If you’ve had a sleepless night, think twice before hitting the buffet line, suggests the findings of a new study. According to the research, sleep-deprived people tend to eat greater portions of food. In the study published online in a medical journal last month, researchers from Uppsala University in Sweden looked at the eating patterns of 16 normal-weight males under buffet-like conditions after they were forced to stay awake all night, and following a night of eight-hour rest.
Participants were asked to select their portion sizes of seven meals and six snack items in both states. “After a night of total sleep loss, sleep-deprived males chose greater portion sizes of the energy-dense foods,” says lead researcher Pleunie Hogenkamp. “Interestingly, they did so before and after breakfast, suggesting that sleep deprivation enhances food intake regardless of satiety.”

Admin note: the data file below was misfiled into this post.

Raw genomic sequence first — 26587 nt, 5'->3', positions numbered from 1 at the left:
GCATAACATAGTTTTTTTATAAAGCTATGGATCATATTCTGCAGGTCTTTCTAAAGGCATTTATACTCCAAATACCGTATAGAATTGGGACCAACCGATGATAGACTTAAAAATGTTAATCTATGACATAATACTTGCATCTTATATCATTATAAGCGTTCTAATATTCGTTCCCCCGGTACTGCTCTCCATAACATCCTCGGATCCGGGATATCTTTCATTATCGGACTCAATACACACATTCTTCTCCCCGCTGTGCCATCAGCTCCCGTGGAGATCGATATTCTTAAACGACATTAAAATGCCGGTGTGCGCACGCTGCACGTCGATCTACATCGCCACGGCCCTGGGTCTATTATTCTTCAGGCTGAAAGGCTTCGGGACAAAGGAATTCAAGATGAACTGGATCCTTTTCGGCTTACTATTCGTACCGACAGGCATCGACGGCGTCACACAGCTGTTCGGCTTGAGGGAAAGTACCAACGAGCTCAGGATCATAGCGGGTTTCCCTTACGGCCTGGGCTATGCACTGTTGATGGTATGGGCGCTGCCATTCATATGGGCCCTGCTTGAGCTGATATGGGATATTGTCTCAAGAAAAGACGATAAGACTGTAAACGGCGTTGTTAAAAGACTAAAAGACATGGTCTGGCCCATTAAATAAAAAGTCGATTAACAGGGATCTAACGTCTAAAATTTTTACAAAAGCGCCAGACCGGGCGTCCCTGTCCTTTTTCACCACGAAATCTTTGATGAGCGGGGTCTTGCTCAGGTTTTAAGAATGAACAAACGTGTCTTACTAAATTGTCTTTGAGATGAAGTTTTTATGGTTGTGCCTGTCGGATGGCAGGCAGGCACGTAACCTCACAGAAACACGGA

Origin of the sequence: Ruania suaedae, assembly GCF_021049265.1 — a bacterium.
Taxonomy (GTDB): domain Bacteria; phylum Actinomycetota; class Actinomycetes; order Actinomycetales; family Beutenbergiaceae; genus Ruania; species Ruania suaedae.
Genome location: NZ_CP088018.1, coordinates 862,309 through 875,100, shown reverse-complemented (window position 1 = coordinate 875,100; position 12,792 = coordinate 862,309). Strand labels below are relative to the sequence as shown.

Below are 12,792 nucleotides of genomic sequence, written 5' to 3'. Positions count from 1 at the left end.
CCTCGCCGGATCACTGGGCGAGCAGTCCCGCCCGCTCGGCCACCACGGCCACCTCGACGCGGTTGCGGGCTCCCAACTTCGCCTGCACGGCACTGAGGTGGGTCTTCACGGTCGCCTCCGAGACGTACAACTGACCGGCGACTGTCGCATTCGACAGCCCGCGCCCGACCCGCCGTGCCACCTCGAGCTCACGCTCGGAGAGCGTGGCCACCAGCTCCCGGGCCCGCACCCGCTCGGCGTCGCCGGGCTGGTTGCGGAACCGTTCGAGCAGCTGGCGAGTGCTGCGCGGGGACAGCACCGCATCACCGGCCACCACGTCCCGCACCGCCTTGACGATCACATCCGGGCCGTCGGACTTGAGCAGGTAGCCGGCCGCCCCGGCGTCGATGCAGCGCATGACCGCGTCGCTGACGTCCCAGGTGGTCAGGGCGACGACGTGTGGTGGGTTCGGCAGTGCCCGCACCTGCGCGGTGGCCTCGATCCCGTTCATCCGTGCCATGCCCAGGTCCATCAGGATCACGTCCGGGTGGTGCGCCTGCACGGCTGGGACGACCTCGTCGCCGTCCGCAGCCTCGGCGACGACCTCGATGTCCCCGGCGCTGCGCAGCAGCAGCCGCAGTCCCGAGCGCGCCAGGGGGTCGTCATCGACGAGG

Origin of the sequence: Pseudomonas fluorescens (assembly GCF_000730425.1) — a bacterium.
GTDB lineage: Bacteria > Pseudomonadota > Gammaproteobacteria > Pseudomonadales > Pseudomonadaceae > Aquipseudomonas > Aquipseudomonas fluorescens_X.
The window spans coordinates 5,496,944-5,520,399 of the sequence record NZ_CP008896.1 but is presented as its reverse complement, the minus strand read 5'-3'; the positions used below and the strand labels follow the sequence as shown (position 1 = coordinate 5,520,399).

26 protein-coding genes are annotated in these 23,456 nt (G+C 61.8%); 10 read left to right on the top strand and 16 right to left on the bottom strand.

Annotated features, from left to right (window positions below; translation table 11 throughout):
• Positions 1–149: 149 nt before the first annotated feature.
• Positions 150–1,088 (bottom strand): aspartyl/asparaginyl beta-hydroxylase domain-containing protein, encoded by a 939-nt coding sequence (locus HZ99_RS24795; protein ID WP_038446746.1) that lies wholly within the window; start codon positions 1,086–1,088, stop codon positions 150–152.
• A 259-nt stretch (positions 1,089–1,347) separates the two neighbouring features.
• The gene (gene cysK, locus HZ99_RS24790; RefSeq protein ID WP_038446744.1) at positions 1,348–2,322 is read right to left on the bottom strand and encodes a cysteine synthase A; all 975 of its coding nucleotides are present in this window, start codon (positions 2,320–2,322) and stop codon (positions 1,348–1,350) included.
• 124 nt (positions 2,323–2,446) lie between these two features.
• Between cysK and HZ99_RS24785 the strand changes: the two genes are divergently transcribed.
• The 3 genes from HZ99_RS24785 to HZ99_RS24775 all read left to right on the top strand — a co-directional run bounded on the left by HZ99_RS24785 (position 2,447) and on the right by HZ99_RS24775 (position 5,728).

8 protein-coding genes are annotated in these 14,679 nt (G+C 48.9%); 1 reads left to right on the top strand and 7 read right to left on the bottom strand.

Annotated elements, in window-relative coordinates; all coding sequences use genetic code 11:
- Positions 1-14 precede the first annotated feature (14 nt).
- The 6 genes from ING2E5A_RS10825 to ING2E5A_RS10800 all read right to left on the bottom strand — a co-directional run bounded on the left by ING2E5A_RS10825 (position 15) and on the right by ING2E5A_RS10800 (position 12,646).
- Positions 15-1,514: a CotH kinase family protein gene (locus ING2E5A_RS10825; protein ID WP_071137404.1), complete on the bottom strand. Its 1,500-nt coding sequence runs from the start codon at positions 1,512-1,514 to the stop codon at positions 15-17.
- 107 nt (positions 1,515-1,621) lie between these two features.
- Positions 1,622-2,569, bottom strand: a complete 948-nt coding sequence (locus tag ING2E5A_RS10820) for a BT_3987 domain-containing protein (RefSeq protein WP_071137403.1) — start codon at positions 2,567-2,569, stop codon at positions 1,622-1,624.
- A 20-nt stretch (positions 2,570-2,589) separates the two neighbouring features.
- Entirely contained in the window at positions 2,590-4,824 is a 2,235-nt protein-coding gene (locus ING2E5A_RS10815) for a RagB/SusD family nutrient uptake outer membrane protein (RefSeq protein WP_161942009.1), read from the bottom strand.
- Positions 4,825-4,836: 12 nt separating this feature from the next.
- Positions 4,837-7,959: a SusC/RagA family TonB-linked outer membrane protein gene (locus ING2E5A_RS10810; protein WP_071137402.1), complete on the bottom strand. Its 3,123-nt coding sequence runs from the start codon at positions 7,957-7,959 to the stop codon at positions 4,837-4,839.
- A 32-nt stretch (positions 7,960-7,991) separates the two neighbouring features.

The Swedish study builds on a steady stream of research that shows a link between sleep-deprivation and obesity. Another study, published last year, also found that the sight of junk food following a sleepless night triggers the brain’s reward centres, making the foods seem more tempting.